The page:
By SHANTI MAHENDRA
Bangalore was second location on the STEPS Centre’s Knowledge Society debates three-city tour of India,on the 8-9 January. The public discussion in Bangalore, entitled ‘Knowledge Futures in the Innovation City’, touched on a good many subjects including: ‘knowledge’ never being innocent or existing alone; there being more to the talk of ‘knowledge society’ than research and development budgets alone; that directions taken by innovation embody wider political choices and carry more pervasive social implications; and that different pathways for agricultural innovation, for example, may empower farmers, seed producers or food retailers in different ways.
Shiv Visvanathan, an advisor with the STEPS Centre, set the debate in motion, positing a challenge to the audience asking them to re-define what they understand by ‘democracy’ in the Indian context. “The crisis faced by the West today, is a battle of the Enlightenments, as the European Union and United States of America seek to construct narratives which can speak simultaneously of science and democracy. We cannot have a celebration of innovation, without also remembering to raise a dirge to obsolescence,” he said.
Obaid Siddiqi, Professor Emeritus at the National Council for Biological Sciences at Bangalore, started by musing about the accuracy of the term ‘knowledge society’, wondering if it wasn’t something of a hyperbole. He then went on to discuss the state of Indian higher education today, and what the probable causes for its dismal state might be.
Sheila Jasanoff from Harvard University and a STEPS Centre advisor reflected on how and why we are poised at a particularly interesting moment in time now. She says “we can now see clearly the ramifications of the 20th century – the emergence of all things ‘mass’ – mass communication, mass entertainment, mass education and mass destruction, all aided by science and technology.” This perhaps makes it apt moment to consider how this has come about and the directions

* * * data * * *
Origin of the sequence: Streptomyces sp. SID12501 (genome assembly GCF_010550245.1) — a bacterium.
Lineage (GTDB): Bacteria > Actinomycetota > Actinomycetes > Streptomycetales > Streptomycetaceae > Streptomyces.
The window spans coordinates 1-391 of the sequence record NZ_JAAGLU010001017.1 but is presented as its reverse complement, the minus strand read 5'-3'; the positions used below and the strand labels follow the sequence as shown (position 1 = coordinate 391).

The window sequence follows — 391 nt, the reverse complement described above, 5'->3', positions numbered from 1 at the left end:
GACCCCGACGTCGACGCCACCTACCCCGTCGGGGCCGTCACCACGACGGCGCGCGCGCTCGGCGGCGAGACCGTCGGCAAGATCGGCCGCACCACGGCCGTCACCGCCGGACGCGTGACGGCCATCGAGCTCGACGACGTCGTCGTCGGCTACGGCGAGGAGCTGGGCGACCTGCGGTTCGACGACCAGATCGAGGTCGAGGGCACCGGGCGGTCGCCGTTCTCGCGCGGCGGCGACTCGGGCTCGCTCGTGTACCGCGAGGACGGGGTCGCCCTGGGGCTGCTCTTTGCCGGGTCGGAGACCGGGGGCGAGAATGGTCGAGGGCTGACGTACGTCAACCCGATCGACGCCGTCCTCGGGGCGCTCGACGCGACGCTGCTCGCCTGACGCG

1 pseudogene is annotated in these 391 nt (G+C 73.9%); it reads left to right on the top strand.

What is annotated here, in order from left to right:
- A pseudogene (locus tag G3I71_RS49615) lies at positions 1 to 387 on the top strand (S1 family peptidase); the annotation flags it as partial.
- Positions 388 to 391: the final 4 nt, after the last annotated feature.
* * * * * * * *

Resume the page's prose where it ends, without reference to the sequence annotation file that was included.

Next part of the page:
Physicist Srikanth Sastry of Jawaharlal Nehru Centre for Advanced Scientific Research then took the stage, speaking about how private players are on the rise in Science and Technology. “Technological solutions are not ‘complete’ ones – that they might be is an illusion. We need a different imagination for the role of science in India today,” he said.
Andy Stirling, the Co-Director of the STEPS Centre, spoke about the “crucial commonalities facing us today, in the way high-level politics is engaging with what is known as ‘knowledge society’”. He said, “Their definition of it is limiting, though – it is relegated to science and technology exclusively. Which knowledges and innovations to support, how and to what degree, are the most urgent political questions of the hour. We need to open up a more mature politics of choice, if this is going to work.”
The final speaker of the day Vijay Chandru, Chairman & CEO, Strand Life Sciences, said we had to guard against getting “carried away by paradigms that are not necessarily the right or only ones – the terms knowledge economy or society are a reflection of our aspirations to reap demographic dividends. We are a relationship-based culture as opposed to a rule-based one, and we’d do well to remember this difference.”
An engaging public discussion followed, throwing up reflections and questions ranging from the homogenisation of ‘knowledges’ in this day and age, to the impossibility of ‘originality’ in a world increasingly seeking clones, intolerant of deviances from the norm.